Nordisk Film Cinemas has been named as the 2023 recipient of the “International Exhibitor of the Year” award at CineEurope. Asger Flygare Bech-Thomsen, CEO of Nordisk Film Cinemas, will accept the honors which will be presented as part of the CineEurope Awards Ceremony hosted by The Coca-Cola Company on Thursday, 22 June in Barcelona, Spain.
Each year at CineEurope, the International Exhibitor Award is given to a cinema exhibitor whose accomplishments, new developments, growth, and market leadership make them the standard-bearer for the industry.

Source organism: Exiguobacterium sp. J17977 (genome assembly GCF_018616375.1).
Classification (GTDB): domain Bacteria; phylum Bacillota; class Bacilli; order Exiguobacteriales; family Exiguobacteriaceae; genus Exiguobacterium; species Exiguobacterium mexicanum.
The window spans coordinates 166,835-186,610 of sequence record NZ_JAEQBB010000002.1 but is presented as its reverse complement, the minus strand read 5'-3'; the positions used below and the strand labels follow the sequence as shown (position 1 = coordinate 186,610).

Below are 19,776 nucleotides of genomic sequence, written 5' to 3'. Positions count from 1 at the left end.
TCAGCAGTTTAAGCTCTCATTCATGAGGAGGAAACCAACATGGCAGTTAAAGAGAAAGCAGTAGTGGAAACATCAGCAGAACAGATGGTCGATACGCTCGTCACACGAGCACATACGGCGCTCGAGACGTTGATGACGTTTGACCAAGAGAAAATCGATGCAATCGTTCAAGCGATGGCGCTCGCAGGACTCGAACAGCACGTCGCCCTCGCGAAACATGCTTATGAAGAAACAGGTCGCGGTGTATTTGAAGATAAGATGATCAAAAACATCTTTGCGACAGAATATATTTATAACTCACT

Referring to this year’s award, Andrew Sunshine, President of The Film Expo Group commented “Nordisk Film Cinemas has built a culture of innovation for cinema, changing the moviegoing experience in Scandinavia. It has proven to be a pioneer in the industry and we congratulate all on this well-deserved honor.”
Nordisk Film Cinemas is the market leader in both Denmark and Norway with 47 cinemas and more than 250 screens across Scandinavia, including Sweden. It is part of one of the oldest film companies in the World – Nordisk Film founded in 1906 just outside Copenhagen.